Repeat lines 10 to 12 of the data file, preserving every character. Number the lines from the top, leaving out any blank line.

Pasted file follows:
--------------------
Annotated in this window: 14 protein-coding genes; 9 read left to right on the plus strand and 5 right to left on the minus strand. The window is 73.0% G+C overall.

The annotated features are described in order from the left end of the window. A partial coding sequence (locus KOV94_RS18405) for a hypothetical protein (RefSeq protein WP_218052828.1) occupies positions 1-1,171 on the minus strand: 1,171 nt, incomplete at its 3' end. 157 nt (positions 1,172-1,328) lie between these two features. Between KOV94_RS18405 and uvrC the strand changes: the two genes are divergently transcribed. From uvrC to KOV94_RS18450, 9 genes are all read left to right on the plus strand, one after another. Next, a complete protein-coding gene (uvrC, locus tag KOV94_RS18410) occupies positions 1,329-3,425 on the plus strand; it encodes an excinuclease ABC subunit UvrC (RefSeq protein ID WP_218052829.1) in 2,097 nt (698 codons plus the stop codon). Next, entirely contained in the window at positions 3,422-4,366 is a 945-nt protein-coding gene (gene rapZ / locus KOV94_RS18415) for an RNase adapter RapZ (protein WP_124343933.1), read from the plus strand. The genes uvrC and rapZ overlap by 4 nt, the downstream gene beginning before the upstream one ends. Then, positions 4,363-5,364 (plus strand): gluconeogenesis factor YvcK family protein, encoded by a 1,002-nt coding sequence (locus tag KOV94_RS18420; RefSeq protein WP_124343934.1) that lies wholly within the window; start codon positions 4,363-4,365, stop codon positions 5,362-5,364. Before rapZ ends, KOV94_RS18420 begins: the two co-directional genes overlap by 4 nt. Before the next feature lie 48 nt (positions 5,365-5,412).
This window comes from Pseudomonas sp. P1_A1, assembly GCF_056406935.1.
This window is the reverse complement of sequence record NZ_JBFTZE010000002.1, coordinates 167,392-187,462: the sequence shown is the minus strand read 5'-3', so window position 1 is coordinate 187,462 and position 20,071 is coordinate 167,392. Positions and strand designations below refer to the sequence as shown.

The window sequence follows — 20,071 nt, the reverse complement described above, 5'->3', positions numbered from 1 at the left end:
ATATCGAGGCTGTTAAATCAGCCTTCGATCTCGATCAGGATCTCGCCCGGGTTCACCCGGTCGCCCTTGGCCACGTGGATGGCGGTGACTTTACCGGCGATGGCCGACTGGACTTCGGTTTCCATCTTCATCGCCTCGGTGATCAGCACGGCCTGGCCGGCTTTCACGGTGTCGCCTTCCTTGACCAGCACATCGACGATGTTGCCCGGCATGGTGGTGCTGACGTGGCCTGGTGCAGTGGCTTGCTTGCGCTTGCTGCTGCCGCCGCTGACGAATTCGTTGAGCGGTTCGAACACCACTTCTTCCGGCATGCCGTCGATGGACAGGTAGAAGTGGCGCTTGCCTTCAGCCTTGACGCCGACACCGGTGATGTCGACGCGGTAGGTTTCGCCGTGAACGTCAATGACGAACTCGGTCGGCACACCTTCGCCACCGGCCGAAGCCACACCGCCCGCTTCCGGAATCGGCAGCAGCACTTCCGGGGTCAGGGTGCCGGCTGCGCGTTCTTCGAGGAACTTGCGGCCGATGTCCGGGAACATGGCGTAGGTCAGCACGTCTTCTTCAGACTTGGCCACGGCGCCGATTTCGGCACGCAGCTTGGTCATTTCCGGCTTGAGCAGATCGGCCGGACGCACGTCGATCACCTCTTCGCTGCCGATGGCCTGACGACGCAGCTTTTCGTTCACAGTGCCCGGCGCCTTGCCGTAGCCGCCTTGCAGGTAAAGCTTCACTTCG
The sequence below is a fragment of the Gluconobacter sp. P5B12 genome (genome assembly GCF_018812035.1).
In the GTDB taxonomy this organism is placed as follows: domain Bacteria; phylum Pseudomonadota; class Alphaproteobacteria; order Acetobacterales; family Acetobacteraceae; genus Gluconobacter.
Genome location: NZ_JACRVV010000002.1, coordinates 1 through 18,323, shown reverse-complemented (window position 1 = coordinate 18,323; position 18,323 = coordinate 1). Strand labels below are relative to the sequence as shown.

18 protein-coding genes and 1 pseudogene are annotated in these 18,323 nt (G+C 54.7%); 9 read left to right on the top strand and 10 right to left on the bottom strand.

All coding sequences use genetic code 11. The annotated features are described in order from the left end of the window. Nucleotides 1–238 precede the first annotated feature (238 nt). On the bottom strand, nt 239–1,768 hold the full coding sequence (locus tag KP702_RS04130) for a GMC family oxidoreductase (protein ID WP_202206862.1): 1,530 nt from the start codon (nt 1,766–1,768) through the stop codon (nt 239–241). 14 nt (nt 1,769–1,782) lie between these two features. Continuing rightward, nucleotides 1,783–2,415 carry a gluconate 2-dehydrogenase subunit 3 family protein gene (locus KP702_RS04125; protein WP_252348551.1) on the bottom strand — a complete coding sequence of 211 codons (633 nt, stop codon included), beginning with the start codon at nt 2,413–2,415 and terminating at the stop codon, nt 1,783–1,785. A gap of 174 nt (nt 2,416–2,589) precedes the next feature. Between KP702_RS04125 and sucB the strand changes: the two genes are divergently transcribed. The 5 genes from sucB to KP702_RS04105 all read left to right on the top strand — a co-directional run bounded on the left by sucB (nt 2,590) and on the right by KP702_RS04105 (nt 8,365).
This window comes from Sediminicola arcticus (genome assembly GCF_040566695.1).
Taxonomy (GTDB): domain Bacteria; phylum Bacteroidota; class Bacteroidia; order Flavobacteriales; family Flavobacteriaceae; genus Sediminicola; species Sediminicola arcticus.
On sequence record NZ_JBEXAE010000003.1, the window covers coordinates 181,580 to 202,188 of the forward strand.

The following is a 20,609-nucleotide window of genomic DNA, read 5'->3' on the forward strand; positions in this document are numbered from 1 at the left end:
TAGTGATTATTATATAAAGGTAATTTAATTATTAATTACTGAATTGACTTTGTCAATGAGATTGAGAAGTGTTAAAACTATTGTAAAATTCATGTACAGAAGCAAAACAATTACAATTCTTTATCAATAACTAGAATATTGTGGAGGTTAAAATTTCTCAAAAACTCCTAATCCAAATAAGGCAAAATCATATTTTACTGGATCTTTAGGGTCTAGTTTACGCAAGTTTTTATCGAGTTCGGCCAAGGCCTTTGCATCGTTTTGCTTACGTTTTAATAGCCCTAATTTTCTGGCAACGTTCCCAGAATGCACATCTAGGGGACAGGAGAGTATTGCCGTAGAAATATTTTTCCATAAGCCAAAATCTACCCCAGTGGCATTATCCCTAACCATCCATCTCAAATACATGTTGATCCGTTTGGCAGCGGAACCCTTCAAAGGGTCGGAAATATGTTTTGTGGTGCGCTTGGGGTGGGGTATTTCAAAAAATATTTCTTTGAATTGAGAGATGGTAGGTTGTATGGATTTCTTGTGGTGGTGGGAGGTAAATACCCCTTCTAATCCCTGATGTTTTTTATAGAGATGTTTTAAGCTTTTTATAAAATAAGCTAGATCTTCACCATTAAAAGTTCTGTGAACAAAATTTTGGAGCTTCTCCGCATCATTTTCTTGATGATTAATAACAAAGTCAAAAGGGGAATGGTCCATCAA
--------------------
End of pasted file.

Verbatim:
18 protein-coding genes and 1 pseudogene are annotated in these 18,323 nt (G+C 54.7%); 9 read left to right on the top strand and 10 right to left on the bottom strand.

All coding sequences use genetic code 11. The annotated features are described in order from the left end of the window. Nucleotides 1–238 precede the first annotated feature (238 nt). On the bottom strand, nt 239–1,768 hold the full coding sequence (locus tag KP702_RS04130) for a GMC family oxidoreductase (protein ID WP_202206862.1): 1,530 nt from the start codon (nt 1,766–1,768) through the stop codon (nt 239–241). 14 nt (nt 1,769–1,782) lie between these two features. Continuing rightward, nucleotides 1,783–2,415 carry a gluconate 2-dehydrogenase subunit 3 family protein gene (locus KP702_RS04125; protein WP_252348551.1) on the bottom strand — a complete coding sequence of 211 codons (633 nt, stop codon included), beginning with the start codon at nt 2,413–2,415 and terminating at the stop codon, nt 1,783–1,785. A gap of 174 nt (nt 2,416–2,589) precedes the next feature. Between KP702_RS04125 and sucB the strand changes: the two genes are divergently transcribed. The 5 genes from sucB to KP702_RS04105 all read left to right on the top strand — a co-directional run bounded on the left by sucB (nt 2,590) and on the right by KP702_RS04105 (nt 8,365).
This window comes from Sediminicola arcticus (genome assembly GCF_040566695.1).